10 Top Tips For the Perfect Fireworks Shot

With fireworks season just around the corner, people are about to pack into cars and head out to watch the sky fill with colour.

But with the adventure comes the inevitable frustration of blurry, out of focus photos that never quite capture the mood of the moment. To try and change this we spoke to Mark Price, a photographer who knows a thing or two about the perfect fireworks photo. Follow his top tips and you might just be ready to capture the magic of one of the most special nights of the year.

1. Get There Early

Arrive early at the display if you can. This will give you time to find out where the fireworks will be set off, and have a look at how you might compose your images.

Take a few test shots first before any fireworks start, to be clear about how your image with the fireworks will look.

2. Bring a Tripod

Shooting in low light really requires longer exposures so keeping the camera still is crucial.

If you are shooting on a phone, you can try something like ‘slow shutter cam’ and you may be able to trigger the shot with the earphone volume switch to avoid knocking the camera.

Ideally you’ll have a DSLR camera though, with a remote shutter trigger to avoid knocking the camera.

3. Pack a Spare

Make sure you have spare batteries, storage cards, and / or enough space on your device to store your images when the display starts.

You need to be well prepared to capture a lot of images, without too much distraction, or equipment issues.

4. Use as low an ISO value as possible

If you have a DSLR – 100 to 400 for a full frame camera or 100 – 250 for a crop sensor camera, this will help to keep the image noise as low as possible.

If you have an app for a phone that enables you to lower ISO, do that.

5. Get Focused

You’re likely to want to focus on something in the distance, so get that arranged before the display starts.

You can use a powerful pocket torch to shine into the distance, and use live view to focus on that bright light in low light conditions.

If you are using a phone, you should be able to use the same technique – shine the torch into the distance, focus on it, and tap on the screen.

6. Set Your Aperture

For a DSLR, set your aperture to somewhere between F7.1 and F11. This will ensure that you have good depth of field for your image. Take a test shot or two before you shoot the fireworks, and zoom into 100% on your camera’s image preview.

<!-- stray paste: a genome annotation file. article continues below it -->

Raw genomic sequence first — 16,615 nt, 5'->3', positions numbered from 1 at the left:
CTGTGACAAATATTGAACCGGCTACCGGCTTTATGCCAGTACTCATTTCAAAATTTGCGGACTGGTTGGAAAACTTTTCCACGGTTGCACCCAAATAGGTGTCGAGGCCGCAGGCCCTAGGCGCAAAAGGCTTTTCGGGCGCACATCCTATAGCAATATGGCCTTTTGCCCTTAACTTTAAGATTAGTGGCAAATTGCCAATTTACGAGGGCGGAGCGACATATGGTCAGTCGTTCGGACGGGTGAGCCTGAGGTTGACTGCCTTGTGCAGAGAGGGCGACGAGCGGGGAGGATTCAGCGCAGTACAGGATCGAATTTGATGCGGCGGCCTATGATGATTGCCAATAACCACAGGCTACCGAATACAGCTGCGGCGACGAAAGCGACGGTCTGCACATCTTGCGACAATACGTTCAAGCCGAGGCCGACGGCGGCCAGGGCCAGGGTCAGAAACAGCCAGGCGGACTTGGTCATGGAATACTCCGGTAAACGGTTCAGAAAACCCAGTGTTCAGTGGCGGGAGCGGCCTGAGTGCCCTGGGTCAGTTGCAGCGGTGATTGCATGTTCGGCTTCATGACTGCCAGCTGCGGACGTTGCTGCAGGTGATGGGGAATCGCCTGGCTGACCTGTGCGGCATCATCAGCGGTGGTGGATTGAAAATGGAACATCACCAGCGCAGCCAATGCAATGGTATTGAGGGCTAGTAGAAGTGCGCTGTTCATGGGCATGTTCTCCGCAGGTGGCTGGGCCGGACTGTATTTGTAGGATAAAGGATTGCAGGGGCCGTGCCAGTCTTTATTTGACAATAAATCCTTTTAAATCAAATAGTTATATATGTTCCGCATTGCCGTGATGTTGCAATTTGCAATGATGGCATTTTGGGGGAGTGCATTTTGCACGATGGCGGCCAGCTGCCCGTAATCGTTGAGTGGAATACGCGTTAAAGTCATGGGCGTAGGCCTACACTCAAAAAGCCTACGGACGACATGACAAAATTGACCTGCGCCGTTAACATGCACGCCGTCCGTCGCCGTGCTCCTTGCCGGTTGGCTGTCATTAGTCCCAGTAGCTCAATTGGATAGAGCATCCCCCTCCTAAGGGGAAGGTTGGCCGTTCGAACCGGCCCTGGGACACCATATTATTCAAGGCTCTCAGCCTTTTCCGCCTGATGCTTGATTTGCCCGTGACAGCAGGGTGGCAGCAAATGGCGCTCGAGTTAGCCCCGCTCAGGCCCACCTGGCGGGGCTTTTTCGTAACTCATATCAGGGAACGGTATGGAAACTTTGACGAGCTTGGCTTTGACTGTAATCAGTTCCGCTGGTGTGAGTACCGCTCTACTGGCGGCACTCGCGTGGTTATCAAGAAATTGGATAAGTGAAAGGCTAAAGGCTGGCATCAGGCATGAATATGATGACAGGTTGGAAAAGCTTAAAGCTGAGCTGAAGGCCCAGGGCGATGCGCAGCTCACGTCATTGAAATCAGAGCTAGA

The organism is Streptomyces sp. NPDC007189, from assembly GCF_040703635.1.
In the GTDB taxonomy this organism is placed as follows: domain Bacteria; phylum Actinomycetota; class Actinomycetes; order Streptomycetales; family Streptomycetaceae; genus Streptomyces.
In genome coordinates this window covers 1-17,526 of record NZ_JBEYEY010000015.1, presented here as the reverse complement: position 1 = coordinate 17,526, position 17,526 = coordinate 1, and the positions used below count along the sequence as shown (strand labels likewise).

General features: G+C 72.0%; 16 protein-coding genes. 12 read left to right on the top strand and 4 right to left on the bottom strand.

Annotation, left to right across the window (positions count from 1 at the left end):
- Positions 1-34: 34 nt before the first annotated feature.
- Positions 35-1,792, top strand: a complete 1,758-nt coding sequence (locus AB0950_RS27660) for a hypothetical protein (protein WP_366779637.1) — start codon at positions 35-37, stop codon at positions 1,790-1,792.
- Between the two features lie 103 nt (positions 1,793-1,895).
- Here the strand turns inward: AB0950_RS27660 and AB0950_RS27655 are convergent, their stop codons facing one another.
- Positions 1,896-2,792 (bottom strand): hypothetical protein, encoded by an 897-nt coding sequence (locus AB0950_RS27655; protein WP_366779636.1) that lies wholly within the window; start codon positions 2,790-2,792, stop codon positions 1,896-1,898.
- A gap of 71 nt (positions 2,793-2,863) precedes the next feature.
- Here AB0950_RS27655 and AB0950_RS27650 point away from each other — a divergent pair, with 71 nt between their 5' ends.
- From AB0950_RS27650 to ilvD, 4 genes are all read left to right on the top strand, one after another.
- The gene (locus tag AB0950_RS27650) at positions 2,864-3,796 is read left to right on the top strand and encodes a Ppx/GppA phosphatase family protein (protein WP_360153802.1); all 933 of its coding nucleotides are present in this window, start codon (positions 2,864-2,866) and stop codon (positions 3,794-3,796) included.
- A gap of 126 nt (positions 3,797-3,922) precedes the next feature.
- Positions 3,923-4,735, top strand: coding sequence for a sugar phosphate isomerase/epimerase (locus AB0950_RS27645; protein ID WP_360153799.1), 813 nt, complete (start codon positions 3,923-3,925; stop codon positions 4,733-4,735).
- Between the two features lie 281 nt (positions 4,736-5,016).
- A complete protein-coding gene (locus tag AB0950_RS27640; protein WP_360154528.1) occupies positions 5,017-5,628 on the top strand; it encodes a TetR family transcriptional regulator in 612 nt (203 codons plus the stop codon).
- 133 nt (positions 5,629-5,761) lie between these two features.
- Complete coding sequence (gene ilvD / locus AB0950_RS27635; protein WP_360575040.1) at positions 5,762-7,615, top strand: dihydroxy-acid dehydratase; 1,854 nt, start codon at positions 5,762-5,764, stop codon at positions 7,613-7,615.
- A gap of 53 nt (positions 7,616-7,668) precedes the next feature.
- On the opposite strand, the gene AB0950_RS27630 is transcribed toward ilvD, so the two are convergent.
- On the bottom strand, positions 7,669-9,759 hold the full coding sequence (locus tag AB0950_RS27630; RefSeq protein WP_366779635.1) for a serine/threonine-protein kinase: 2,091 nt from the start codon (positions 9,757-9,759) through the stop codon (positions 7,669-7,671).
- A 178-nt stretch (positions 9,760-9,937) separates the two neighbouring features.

7. Go Manual

When the display starts, begin to shoot, manually adjusting the shutter time to suit the fireworks. It’s best to start with some shots around 2-5 seconds, and increase exposure time manually if needed.

With a phone, in the ‘slow shutter cam’ app you can try the ‘Light Trail’ mode, with a shutter time between 1-15 seconds, and sensitivity set at 1/4.

Turn your flash off if you are shooting with a phone, or a point and shoot camera.

8. Review As You Go

Be ready to review your first images as the display starts, and make any adjustments to camera settings, composition, and focus so that you are happy that you are capturing your desired series of images.

9. Don’t Rely on the LCD Preview

If you have a DSLR, turn the histogram preview on in your camera so that you see it after each frame. When shooting at night it is easy to be deceived by the bright LCD preview display into thinking that your shot is well exposed, only to get home and discover that the raw file is very dark.

10. Experiment and Have Fun

If you’ve captured some nice images early on in the display, why not try some different compositions – how about zooming in a bit further, or just shooting a single burst of fireworks in the sky, with no foreground, for example. I always find it helpful to try different styles of images during the same shoot.

Words and Pictures by Mark Price

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